John Mather (1676–1748) and his daughter Catherine (1732–1807)
John S. Mather was born in Manchester on 1 October 1676. Alumni Oxonienses describes him as the son of William Mather, pleb. Thomas Hearne wrote about his possible origins in his diary in 1724:
I was told the other day, by one John Puffett, of St Clement’s Parish, near Oxford, that the present Vice-chancellor of Oxford, Dr Mather, President of Corpus Xti Coll., was born in Manchester, that his Father is a Taylour, still living in Manchester, that the said Dr Mather was first a Servitour of Corpus Xti College, of wch he became first Fellow, and afterwards head. This Puffett is 47 Years of Age. Dr Mather is about 50.
Mather was matriculated at the University of Oxford from Christ Church on 21 March 1692/3, aged 16, and was elected a Scholar of Corpus Christi College on 22 December 1693. He became a Probationary Fellow of Corpus on 18 December 1704, and eight years later, on 12 January 1714/15, was elected President at the age of 38. Hearne said of his election:
He is a very honest good natured ingenious Man, & hath published two or three Sermons. He was one of the 7 Senior Fellows.
Mather did not waste any time in making use of the privilege that allowed heads of houses to marry, and three months later, on 19 April 1715, he married Miss Rebecca Pococke by licence at St Andrew’s Church in Chinnor. She is very likely to have been the daughter of John Pococke, Rector of Chinnor from 1699 until his death on 9 February 1727/8; he in turn was the grandson of the Orientalist Edward Pococke (1604–1691) who himself had been elected a probationary fellow of Corpus in 1628.
John and Rebecca Mather had the following children. They are listed in the baptismal register of the church in Chinnor, but were in fact baptised at Corpus (“in Sacello ejusdem Collegij”):
- John (baptised 12 February 1715/16)
- Maria (baptised 13 February 1717/18)
- William (baptised 27 July 1721)
- Henrietta (baptised 25 March 1724)
- Martha (baptised 30 May 1726, buried on 20 June 1726 in Corpus Christi chapel)
- Henry (baptised 31 August 1727, buried 9 September 1727 in Corpus Christi chapel)
- Elizabeth (baptised 6 October 1729)
- Catherine (baptised 4 October 1732)
On 8 October 1723 Mather was appointed Vice-Chancellor of the University, an office he held for five years. That same year he was appointed Rector of Helmdon in Northants.
The Mathers appear to have moved up to Headington in about 1732. Dr Mather took out a lease of a Magdalen College property that was described in 1721 as “The Chief Farm in Headington” in that year, renewing it in 1739 and 1746; this must be the present Mather’s Farm, whose lands stretched as far as Old Road (before the London Road was built).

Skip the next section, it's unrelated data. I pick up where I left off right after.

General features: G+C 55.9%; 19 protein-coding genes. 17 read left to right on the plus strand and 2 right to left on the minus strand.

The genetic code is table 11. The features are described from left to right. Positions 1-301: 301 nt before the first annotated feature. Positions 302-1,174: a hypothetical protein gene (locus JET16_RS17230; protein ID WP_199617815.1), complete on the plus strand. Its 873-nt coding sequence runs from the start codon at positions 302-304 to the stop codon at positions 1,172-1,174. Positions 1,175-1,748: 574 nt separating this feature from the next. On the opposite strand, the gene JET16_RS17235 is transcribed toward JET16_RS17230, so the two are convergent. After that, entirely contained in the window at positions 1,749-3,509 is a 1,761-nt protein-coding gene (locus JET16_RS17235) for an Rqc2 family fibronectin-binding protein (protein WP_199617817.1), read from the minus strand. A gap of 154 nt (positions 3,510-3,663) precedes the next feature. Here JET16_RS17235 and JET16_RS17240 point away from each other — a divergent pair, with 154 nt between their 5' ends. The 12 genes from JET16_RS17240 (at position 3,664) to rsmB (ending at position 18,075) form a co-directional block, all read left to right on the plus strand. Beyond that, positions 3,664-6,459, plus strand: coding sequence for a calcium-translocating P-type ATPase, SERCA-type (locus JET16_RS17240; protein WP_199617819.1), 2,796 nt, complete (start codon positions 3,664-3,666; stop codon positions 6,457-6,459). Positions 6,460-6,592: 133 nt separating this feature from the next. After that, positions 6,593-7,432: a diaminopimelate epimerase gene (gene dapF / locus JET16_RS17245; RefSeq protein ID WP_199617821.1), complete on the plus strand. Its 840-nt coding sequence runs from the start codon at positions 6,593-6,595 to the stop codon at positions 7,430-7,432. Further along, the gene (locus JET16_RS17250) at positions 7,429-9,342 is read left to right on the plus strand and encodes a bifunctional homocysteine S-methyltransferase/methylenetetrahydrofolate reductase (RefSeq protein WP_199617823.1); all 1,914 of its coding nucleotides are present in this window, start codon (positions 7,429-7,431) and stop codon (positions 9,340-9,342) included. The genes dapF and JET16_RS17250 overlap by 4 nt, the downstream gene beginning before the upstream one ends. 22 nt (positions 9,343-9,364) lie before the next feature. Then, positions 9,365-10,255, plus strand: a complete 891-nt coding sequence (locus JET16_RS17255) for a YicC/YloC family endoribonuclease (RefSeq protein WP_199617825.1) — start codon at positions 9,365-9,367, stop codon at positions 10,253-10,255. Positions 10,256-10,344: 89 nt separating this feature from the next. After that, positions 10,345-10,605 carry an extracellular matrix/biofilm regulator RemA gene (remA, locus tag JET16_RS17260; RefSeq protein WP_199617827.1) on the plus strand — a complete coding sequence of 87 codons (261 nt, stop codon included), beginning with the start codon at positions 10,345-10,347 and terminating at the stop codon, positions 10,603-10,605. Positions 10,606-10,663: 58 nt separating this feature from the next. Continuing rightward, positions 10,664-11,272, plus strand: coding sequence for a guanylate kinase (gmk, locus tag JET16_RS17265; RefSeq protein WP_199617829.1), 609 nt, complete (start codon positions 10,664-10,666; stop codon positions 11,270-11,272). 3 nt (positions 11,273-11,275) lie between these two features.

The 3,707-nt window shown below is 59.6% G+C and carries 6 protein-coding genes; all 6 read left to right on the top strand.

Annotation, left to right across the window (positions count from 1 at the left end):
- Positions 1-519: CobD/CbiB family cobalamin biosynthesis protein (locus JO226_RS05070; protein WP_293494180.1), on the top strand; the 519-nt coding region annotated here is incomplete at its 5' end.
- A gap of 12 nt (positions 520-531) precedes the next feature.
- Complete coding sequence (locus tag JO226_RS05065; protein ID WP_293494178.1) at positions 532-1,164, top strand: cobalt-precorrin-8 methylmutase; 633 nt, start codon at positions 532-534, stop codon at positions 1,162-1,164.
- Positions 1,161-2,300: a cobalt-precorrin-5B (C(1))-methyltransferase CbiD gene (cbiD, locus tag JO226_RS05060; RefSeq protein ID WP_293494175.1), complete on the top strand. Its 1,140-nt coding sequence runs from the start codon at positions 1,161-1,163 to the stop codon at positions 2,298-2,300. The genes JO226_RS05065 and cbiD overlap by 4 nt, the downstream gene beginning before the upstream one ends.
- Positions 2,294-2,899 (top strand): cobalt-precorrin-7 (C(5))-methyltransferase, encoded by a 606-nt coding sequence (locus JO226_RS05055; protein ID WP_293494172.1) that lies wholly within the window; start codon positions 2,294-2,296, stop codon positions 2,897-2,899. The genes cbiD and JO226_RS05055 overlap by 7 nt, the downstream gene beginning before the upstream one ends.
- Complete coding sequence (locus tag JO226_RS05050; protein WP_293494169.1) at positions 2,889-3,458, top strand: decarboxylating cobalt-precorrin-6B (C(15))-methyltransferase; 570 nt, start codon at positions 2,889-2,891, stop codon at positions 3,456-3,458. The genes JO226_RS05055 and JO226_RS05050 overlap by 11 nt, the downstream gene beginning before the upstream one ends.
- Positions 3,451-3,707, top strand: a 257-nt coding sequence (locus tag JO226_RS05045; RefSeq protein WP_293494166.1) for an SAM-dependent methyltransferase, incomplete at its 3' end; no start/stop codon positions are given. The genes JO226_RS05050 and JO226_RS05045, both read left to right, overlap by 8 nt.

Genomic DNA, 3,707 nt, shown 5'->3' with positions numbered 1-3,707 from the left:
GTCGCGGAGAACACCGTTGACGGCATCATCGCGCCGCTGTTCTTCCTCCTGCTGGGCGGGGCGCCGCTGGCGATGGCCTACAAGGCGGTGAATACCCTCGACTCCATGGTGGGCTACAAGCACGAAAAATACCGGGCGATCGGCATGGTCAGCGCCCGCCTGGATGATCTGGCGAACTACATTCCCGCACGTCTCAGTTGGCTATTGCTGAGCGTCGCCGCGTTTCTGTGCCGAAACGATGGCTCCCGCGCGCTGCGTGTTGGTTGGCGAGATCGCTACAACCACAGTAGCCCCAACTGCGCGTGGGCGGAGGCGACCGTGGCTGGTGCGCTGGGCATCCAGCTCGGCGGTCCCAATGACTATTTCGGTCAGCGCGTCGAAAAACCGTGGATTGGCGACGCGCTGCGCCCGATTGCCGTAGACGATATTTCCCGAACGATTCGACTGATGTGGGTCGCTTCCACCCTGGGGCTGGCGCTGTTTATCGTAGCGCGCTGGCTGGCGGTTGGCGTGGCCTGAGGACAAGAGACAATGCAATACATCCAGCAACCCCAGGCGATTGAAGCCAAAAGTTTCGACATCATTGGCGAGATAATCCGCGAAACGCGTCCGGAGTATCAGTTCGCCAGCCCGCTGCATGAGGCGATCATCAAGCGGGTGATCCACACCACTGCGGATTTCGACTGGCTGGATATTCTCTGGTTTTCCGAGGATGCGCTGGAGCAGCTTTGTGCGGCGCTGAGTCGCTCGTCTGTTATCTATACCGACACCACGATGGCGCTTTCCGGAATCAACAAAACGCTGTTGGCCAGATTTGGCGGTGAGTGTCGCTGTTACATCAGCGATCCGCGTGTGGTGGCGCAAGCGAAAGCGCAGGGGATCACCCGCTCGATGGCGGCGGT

John Mather died on 15 April 1748, and his will was proved at Oxford on 24 June that year. His widow Rebecca continued to live in Headington with her three unmarried daughters Henrietta, Elizabeth, and Catherine. She renewed the lease on the Magdalen farm in 1753 and 1760), and died in Headington on 3 May 1767.
The following memorial to John and Rebecca Mather is on the wall of the cloisters of Corpus:
William Mather and his three sisters continued to live in Headington, and the “Mrs Mather” named on the Magdalen College leases of 1767, 1774, 1781, 1788, and 1795 is probably Henrietta Mather. William died at Headington after a short illness on 19 December 1798, according to Jackson’s Oxford Journal.
Henrietta Mather died at Headington on 4 June 1800 and Elizabeth on 24 June 1801. Catherine Mather, the last of the unmarried sisters, remained in Headington (although probably not at the farm), and died there on 12 March 1807. She left money to St Andrew’s Church to start a Free School for poor children, as described on a wooden plaque fixed to the south wall of the Baptistry of St Andrew’s Church in Old Headington:
BENEFACTIONS. Mrs Catherine Mather who died the 12th of March 1807, by her last Will and Testament bequeathed to the Vicar and Church-Wardens of this Parish the Sum of Four Hundred Pounds, the interest of which is to be applied for ever to provide Instruction in reading and writing, and to purchase Books, for Six poor Boys and Six poor Girls, residing in this Parish; and also the sum of Twenty Pounds to be distributed among the Poor immediately after her decease.
Catherine Mather in her will asked that her body should be buried as near to her relations as possible at Chieveley Church in Buckinghamshire, whence her mother’s family, the Pocockes, originated.
John Mather’s will was proved at the Chancellor’s Court at the University of Oxford on 24 June 1748. Three other family wills were proved at the Prerogative Court at Canterbury: